Devon Alexander was born February 10th, 1987 and grew up in a rough, economically depressed section of St. Louis, Missouri. Seeking an escape to the crime and drug-infested neighborhood, Alexander entered into a boxing program at a local gym headed by trainer, Kevin Cunningham.
Alexander embarked on an accomplished and comprehensive amateur career that saw the slick boxer capture many local, regional, and national titles en route to an overall 300-10 record. He made it as far as the 2004 Olympic trials, but lost in the finals via tie-breaker to Rock Allen.
He made his pro debut in May of 2004, winning via TKO 1 at the age of 17 against Vincent Torres in Michigan.
Alexander’s next twelve bouts were fought in the Illinois-Missouri area against club-level opposition until January of 2008 when he would defeat former jr. welterweight champ, Demarcus “Chop Chop” Corley via unanimous twelve round decision in Madison Square Garden on the Roy Jones-Felix Trinidad undercard.
From there, he’d step up his level of opposition the following 14 months with wins over fringe contenders like Miguel Callist, Christopher Fernandez, and Jesus Rodriguez. Alexander would also fight on the first professional card held in Communist China, scoring a technical knockout in four rounds against South Korean, Sun-Haeng Lee.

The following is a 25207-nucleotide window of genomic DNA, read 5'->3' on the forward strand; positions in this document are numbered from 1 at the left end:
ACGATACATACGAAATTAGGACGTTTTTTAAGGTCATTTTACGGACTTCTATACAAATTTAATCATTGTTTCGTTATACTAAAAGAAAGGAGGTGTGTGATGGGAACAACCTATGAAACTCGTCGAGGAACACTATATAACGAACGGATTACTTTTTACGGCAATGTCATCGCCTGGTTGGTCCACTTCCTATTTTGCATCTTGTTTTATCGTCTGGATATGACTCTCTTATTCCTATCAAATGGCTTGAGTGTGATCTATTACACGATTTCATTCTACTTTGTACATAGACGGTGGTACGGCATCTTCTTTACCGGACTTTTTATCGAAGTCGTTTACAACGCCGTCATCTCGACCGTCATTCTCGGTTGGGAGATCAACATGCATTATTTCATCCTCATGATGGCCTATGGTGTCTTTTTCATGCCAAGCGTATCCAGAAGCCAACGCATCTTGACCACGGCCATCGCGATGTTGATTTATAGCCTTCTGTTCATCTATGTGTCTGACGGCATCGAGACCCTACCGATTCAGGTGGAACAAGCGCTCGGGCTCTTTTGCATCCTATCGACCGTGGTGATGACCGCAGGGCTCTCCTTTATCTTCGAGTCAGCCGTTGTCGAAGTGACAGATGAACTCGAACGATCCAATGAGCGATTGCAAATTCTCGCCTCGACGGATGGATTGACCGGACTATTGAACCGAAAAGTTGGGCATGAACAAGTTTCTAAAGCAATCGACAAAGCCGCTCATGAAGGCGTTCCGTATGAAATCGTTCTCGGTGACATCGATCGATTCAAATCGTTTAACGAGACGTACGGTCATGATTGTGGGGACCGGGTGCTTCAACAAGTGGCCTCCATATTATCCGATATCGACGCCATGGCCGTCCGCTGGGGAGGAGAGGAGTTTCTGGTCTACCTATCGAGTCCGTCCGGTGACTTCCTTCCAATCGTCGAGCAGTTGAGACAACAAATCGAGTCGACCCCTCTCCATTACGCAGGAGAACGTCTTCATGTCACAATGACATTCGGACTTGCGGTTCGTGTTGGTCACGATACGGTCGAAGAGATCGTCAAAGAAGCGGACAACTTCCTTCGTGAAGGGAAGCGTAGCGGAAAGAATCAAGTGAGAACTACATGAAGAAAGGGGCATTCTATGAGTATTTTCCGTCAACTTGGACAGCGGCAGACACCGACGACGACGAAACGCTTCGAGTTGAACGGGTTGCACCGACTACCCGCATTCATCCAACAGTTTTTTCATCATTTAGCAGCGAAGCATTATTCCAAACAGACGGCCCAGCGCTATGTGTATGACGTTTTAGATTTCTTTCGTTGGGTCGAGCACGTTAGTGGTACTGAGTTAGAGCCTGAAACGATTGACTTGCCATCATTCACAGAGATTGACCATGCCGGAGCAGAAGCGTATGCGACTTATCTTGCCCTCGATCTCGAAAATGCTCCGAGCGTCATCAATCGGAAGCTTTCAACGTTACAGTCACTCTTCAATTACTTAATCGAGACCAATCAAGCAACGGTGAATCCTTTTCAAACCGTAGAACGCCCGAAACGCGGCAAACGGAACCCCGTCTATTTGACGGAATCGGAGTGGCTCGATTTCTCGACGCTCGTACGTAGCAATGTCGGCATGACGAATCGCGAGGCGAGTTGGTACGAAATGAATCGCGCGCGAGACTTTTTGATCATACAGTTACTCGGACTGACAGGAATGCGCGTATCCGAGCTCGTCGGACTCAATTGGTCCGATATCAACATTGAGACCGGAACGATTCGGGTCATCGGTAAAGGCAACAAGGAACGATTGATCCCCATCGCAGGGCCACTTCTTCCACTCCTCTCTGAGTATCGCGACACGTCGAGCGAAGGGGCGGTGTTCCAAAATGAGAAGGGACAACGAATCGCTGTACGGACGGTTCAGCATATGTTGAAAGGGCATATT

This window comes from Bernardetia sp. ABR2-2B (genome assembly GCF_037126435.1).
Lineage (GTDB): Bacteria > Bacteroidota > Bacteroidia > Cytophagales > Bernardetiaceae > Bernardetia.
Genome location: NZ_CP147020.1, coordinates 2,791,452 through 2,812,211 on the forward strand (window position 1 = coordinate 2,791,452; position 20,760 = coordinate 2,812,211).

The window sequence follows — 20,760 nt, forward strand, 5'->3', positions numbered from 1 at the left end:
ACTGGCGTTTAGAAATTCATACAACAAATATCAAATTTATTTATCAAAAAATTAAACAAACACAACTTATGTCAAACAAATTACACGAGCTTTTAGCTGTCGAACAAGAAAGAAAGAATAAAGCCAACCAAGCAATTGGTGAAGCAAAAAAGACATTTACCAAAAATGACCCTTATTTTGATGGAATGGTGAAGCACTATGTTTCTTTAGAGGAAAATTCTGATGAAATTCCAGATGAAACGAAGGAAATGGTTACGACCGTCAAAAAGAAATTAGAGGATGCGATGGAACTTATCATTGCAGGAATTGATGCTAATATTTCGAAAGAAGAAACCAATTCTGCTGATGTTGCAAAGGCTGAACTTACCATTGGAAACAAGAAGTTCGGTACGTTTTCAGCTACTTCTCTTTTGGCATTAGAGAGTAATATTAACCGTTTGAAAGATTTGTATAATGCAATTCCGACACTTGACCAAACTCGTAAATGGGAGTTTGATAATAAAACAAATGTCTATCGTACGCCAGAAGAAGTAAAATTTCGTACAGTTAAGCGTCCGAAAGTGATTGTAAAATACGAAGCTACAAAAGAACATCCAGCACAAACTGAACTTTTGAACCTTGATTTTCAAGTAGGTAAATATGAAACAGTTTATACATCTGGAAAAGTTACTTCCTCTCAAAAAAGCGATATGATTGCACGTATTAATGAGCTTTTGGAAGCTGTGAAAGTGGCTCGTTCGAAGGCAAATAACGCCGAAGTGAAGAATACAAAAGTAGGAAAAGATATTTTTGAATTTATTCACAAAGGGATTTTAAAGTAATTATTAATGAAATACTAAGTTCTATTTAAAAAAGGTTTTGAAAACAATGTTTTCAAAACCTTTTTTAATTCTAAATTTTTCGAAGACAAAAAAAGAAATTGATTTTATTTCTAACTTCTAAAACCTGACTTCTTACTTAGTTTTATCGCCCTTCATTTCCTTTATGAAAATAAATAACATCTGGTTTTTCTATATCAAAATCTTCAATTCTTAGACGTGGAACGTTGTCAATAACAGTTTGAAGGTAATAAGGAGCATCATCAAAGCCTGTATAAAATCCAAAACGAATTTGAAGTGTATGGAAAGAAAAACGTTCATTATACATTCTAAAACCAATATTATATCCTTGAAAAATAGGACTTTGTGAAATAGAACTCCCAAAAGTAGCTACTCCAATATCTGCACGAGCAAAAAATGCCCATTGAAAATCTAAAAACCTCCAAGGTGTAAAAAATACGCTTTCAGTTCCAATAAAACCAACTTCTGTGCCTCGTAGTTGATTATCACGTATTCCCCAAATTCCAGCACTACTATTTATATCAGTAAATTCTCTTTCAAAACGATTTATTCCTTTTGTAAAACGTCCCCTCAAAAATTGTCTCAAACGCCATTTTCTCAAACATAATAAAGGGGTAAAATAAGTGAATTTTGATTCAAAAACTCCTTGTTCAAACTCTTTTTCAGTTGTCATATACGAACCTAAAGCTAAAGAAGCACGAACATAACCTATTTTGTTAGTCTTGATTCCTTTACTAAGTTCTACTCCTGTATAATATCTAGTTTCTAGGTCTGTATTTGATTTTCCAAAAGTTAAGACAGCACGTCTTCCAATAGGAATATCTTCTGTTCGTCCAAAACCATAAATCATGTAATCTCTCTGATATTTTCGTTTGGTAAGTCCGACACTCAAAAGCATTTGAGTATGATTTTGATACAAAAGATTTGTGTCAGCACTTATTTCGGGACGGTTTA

The southpaw slickster would earn his first title, beating the UK’s Junior Witter for the vacant WBC 140 lb. belt in August of 2009. Alexander would control the contest throughout and would win the bout via RTD 8 when Witter claimed an arm injury.
A title unification would follow as the new WBC champ would take on reigning IBF jr. welterweight champ, Juan Urango. Despite the feeling that Urango was a durable and respectable title holder, Alexander would win the contest easily, stopping the Colombian in the eight round.
Returning back home to his native St. Louis for the first defense of his unified WBC/IBF titles in August of 2010, Alexander would struggle mightily with former champ, Andreas Kotelnik, winning a controversial unanimous decision over the motivated Ukranian.
He would later be stripped of the IBF title for failing to fight his mandatory opponent in favor of a January 29th unification with Timothy Bradley.
Devon Alexander’s current record, as of January 25th, 2010 is 21-0 with 13 KOs.
— Alexander is a supremely skilled technical fighter with a slick, fluid style.
— Has world class hand and foot speed.
— In the few times he has struggled thus far in his career, he’s demonstrated the heart and determination of a champion.
— Has lapses on defense and can be hit easier than expected for someone of his skills.
— Has lapses in focus.
Alexander is gifted with a world class skill set and ability, but is only 23-years old and carries with him the mental flaws and distractions that come with a lack of maturity and true ring experience.
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